ABSTRACT Background:, US schools employ an estimated 6.7 million workers and are thus an ideal setting for employee wellness programs. This article describes the characteristics of school employee wellness programs in the United States, including state-, district-, and school-level policies and programs. Methods:, The Centers for Disease Control and Prevention conducts the School Health Policies and Programs Study every 6 years. In 2006, computer-assisted telephone interviews or self-administered mail questionnaires were completed by state education agency personnel in 49 states plus the District of Columbia and among a nationally representative sample of school districts (n = 445). Computer-assisted personal interviews were conducted with personnel in a nationally representative sample of elementary, middle, and high schools (n = 873). Results:, During the 2 years preceding the study, 67.3% of states provided assistance to districts or schools on how to develop or implement faculty and staff health promotion activities or services. Although nearly all schools offered at least 1 health promotion service or activity, few schools offered coordinated activities and services within a comprehensive employee wellness program. During the 12 months preceding the study, none of the health screenings were offered by more than one third of schools; only a few of the health promotion activities and services were offered by more than one third of schools; about one third of schools offered physical activity programs, employee assistance programs, and subsidies or discounts for off-site health promotion activities; and only 1 in 10 schools provided health-risk appraisals for faculty and staff. Conclusions:, More schools should implement comprehensive employee wellness programs to improve faculty and staff health behaviors and health status. [source]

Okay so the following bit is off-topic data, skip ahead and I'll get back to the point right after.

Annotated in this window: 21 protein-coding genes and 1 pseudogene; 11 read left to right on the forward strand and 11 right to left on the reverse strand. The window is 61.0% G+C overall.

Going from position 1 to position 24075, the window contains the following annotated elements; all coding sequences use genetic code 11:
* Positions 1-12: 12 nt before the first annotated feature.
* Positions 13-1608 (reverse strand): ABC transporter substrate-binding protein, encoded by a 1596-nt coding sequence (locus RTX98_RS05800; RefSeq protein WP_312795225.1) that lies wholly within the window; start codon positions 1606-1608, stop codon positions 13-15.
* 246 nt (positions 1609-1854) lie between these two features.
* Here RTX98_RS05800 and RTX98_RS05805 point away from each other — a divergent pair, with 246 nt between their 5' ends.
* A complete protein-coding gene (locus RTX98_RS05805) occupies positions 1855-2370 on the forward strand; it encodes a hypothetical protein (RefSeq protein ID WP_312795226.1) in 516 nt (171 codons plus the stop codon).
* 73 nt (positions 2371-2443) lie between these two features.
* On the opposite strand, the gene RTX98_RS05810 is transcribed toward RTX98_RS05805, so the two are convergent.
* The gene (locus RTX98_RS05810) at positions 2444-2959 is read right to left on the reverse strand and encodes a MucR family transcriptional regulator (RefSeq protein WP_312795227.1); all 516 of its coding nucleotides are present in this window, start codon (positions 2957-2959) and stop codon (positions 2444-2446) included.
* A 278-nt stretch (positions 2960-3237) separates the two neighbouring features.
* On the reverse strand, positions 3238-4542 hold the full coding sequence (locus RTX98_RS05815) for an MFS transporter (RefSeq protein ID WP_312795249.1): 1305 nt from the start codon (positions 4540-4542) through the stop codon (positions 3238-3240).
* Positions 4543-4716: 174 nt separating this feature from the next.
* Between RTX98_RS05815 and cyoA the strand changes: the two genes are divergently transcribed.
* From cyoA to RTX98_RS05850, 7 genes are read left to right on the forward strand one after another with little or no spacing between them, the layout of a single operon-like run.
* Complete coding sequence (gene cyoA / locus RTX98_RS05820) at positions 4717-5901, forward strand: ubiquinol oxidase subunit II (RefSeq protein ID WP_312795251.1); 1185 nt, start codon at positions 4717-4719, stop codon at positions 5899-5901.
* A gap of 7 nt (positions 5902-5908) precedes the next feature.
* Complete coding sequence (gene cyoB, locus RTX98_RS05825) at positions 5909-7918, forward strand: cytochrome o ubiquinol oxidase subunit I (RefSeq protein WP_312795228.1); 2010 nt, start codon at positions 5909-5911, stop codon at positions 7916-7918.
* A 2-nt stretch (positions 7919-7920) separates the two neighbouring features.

Some Additional Comments on the Sources and Measurement of the Benefits of Small Business Assistance Programs

JOURNAL OF SMALL BUSINESS MANAGEMENT, Issue 1 2002
James J. Chrisman